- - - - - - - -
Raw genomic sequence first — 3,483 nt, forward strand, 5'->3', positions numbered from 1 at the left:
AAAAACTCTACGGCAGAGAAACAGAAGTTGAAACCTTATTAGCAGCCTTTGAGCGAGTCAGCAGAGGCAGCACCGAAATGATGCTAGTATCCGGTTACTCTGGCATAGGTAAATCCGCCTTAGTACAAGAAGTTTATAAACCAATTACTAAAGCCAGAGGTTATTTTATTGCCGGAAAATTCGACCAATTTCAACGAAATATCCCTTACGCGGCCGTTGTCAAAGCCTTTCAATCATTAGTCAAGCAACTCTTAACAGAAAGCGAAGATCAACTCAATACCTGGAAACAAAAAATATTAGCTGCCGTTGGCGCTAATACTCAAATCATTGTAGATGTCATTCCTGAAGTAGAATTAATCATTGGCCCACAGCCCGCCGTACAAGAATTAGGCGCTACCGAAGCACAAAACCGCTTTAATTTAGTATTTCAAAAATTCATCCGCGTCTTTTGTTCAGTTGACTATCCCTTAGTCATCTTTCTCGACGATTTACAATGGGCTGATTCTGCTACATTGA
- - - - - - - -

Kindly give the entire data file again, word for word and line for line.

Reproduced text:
Raw genomic sequence first — 3,483 nt, forward strand, 5'->3', positions numbered from 1 at the left:
AAAAACTCTACGGCAGAGAAACAGAAGTTGAAACCTTATTAGCAGCCTTTGAGCGAGTCAGCAGAGGCAGCACCGAAATGATGCTAGTATCCGGTTACTCTGGCATAGGTAAATCCGCCTTAGTACAAGAAGTTTATAAACCAATTACTAAAGCCAGAGGTTATTTTATTGCCGGAAAATTCGACCAATTTCAACGAAATATCCCTTACGCGGCCGTTGTCAAAGCCTTTCAATCATTAGTCAAGCAACTCTTAACAGAAAGCGAAGATCAACTCAATACCTGGAAACAAAAAATATTAGCTGCCGTTGGCGCTAATACTCAAATCATTGTAGATGTCATTCCTGAAGTAGAATTAATCATTGGCCCACAGCCCGCCGTACAAGAATTAGGCGCTACCGAAGCACAAAACCGCTTTAATTTAGTATTTCAAAAATTCATCCGCGTCTTTTGTTCAGTTGACTATCCCTTAGTCATCTTTCTCGACGATTTACAATGGGCTGATTCTGCTACATTGA